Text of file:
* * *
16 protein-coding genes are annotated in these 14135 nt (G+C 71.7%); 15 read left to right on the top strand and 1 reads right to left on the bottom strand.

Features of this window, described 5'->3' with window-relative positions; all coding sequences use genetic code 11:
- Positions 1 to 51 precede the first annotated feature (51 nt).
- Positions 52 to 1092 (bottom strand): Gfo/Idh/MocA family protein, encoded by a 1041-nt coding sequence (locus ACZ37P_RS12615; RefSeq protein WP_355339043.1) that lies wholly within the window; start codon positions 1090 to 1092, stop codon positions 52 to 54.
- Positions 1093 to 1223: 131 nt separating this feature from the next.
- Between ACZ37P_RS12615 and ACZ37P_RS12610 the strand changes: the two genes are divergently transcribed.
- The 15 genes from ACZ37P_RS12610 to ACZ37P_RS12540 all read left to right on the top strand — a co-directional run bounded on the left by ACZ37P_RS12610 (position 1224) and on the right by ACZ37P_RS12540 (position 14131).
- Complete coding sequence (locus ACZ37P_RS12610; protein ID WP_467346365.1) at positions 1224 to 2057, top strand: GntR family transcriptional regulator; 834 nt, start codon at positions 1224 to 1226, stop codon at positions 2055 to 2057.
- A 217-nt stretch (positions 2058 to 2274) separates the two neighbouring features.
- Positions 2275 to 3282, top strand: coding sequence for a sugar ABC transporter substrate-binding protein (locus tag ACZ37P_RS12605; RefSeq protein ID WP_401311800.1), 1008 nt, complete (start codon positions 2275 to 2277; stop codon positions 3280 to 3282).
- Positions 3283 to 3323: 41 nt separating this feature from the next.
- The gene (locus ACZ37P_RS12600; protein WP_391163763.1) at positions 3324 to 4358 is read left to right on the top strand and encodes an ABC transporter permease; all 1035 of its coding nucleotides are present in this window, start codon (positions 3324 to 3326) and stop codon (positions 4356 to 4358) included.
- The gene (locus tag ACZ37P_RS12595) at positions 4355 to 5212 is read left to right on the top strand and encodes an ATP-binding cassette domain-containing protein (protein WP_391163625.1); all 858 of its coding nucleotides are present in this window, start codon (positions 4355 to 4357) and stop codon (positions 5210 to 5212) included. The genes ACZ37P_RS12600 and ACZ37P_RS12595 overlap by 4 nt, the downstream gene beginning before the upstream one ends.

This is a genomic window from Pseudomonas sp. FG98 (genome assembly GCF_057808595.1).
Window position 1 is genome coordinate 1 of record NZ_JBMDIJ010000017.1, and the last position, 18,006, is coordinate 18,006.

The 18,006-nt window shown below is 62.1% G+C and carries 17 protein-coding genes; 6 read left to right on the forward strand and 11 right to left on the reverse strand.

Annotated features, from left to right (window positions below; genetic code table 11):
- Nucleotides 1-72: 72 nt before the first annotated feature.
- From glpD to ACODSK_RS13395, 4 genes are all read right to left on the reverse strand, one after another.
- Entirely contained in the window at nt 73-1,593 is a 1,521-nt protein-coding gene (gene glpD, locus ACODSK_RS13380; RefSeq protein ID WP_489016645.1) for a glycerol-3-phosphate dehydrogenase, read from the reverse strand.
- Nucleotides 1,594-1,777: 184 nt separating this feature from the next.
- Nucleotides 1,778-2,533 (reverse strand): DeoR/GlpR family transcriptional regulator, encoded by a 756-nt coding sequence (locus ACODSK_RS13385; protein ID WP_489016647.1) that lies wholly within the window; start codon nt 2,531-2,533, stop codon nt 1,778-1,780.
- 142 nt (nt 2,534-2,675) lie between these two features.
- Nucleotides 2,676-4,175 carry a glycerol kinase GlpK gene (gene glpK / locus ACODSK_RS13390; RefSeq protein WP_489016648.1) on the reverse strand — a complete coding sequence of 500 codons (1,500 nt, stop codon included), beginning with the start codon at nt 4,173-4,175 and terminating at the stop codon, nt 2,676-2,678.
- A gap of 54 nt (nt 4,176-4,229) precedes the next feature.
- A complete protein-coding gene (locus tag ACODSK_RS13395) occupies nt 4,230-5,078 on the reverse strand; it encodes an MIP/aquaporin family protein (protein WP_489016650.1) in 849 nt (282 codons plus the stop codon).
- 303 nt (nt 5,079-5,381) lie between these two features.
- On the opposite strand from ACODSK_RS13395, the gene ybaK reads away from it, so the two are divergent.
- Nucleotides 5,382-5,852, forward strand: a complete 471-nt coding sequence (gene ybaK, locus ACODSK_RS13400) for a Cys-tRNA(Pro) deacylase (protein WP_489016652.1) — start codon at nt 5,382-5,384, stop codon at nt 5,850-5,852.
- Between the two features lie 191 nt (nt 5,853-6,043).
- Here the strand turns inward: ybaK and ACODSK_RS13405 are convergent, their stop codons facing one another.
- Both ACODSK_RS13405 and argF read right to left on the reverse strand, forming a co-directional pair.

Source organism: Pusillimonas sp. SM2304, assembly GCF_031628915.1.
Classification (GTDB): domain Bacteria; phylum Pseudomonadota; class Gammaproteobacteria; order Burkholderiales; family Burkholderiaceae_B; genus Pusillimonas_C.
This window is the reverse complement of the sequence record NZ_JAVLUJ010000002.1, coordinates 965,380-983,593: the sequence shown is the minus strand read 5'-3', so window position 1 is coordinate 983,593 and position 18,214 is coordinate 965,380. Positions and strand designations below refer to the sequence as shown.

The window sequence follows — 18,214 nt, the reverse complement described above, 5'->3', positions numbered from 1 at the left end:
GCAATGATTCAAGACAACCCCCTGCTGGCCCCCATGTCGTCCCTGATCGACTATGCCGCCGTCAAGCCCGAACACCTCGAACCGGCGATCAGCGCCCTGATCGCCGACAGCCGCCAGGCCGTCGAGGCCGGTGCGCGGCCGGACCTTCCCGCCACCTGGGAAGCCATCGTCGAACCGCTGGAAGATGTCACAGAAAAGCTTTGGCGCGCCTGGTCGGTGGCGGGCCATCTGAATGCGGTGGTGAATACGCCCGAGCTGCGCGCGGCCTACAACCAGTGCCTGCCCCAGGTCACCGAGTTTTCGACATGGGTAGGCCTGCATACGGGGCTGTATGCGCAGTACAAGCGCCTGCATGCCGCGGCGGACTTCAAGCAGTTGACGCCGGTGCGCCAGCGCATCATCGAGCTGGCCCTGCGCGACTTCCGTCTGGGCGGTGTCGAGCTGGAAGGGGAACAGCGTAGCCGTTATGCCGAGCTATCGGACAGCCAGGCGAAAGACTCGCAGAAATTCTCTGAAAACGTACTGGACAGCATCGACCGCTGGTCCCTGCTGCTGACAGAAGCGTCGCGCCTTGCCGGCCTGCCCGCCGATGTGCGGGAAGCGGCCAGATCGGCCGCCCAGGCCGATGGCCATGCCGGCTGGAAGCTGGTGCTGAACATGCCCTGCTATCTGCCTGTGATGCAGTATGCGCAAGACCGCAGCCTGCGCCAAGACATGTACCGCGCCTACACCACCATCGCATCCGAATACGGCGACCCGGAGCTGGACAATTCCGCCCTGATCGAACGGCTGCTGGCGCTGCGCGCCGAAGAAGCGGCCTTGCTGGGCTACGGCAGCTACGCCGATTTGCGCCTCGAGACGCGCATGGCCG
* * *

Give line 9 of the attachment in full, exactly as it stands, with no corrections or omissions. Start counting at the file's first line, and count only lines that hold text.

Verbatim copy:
- A 217-nt stretch (positions 2058 to 2274) separates the two neighbouring features.